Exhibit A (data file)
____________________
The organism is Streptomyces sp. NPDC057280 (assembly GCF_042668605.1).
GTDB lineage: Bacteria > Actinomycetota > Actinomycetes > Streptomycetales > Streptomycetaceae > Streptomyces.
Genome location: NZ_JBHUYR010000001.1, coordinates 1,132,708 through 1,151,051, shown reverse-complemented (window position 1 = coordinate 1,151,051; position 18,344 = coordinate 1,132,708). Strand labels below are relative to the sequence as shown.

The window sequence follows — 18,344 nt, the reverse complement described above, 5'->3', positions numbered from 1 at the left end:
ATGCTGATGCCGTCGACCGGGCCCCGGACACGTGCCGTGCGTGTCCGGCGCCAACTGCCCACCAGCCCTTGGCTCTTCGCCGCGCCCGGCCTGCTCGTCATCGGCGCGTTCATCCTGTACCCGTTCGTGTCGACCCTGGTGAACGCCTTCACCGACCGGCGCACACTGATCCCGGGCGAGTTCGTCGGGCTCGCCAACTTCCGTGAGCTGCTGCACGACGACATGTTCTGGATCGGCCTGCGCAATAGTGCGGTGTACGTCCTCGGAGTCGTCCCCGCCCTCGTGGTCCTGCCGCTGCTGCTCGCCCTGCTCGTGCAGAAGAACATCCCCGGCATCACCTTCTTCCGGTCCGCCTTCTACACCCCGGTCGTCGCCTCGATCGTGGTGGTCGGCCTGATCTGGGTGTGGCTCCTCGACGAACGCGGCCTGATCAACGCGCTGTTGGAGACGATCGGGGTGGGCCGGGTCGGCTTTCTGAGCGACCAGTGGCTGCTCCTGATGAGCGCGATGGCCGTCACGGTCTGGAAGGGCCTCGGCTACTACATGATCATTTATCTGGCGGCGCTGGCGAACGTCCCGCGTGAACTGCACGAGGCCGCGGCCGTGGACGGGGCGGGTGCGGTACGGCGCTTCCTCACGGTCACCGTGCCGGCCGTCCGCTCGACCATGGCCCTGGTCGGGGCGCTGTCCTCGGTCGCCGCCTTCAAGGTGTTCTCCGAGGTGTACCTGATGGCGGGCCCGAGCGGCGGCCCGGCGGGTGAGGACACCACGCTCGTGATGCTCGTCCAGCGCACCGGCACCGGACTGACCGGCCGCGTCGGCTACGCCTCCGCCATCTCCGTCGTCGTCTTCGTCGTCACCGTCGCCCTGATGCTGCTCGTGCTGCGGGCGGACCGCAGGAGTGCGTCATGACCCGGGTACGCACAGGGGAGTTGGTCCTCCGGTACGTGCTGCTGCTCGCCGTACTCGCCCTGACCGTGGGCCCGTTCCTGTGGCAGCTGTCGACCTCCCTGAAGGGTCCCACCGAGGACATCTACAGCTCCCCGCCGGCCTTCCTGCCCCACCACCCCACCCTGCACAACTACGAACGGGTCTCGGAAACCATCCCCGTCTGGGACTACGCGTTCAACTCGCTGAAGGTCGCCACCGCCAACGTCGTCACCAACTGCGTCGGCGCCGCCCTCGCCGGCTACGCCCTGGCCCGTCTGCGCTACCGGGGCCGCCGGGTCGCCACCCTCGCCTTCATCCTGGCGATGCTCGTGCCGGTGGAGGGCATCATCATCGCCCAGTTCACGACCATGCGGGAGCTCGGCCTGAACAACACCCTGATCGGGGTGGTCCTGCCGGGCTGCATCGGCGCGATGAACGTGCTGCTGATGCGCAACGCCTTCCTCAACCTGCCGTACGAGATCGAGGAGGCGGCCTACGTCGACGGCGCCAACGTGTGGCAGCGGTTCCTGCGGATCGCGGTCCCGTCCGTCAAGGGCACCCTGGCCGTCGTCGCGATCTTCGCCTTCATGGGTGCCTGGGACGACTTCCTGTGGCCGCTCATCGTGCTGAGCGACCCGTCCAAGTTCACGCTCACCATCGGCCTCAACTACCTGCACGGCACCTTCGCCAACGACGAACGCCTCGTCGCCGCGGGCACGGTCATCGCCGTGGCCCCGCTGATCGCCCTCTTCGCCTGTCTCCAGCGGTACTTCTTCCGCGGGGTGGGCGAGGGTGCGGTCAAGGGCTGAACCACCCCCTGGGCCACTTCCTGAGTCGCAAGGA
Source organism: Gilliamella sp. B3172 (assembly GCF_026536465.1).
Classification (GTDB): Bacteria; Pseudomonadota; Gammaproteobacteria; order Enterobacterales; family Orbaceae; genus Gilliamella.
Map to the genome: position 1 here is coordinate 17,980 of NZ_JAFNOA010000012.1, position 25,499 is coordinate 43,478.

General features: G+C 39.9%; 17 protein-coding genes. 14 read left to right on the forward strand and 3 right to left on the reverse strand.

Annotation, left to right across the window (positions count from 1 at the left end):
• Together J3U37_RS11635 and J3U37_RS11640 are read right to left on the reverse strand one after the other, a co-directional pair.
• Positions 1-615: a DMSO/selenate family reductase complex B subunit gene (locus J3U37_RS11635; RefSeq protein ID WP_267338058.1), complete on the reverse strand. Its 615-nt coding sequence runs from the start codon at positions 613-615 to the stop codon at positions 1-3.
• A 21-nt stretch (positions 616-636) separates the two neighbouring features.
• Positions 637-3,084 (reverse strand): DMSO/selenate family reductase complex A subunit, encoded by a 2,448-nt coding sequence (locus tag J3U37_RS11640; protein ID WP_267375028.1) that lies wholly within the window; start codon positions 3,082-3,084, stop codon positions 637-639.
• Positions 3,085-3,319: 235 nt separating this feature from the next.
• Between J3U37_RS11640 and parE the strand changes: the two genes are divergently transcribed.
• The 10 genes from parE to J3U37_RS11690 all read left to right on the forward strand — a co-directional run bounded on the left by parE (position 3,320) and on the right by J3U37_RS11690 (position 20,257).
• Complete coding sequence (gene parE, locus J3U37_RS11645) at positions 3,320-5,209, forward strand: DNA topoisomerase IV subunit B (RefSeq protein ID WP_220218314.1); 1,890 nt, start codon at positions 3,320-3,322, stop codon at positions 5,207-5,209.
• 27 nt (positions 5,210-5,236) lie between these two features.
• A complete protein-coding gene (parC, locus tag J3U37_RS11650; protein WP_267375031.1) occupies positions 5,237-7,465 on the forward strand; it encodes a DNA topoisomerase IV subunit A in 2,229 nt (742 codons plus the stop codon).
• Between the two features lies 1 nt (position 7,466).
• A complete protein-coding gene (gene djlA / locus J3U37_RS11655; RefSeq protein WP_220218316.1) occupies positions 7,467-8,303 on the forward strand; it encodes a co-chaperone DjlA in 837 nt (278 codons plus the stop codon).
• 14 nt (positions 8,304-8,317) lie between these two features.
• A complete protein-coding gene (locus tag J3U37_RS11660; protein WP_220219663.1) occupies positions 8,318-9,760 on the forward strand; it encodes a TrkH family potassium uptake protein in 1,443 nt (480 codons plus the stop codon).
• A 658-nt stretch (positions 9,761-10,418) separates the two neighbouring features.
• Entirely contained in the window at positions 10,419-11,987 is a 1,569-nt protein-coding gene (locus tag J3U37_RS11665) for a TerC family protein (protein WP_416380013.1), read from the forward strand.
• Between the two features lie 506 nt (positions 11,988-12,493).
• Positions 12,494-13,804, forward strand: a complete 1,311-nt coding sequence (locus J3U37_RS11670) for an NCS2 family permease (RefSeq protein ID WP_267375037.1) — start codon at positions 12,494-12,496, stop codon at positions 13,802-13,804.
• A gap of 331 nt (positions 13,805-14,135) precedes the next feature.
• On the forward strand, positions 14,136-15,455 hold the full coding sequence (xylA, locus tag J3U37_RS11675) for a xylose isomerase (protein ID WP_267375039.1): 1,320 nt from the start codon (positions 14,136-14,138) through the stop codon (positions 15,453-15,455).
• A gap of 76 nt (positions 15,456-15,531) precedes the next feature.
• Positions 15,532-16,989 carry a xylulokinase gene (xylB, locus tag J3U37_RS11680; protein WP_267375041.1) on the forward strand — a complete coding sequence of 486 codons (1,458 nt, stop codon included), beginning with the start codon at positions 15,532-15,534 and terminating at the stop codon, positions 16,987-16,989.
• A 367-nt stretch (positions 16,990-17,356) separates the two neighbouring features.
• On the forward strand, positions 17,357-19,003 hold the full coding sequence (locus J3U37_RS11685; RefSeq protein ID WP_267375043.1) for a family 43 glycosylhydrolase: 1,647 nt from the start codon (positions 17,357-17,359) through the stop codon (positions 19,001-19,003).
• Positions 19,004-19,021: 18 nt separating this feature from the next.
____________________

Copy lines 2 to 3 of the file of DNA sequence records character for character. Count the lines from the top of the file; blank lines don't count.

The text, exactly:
GTDB lineage: Bacteria > Actinomycetota > Actinomycetes > Streptomycetales > Streptomycetaceae > Streptomyces.
Genome location: NZ_JBHUYR010000001.1, coordinates 1,132,708 through 1,151,051, shown reverse-complemented (window position 1 = coordinate 1,151,051; position 18,344 = coordinate 1,132,708). Strand labels below are relative to the sequence as shown.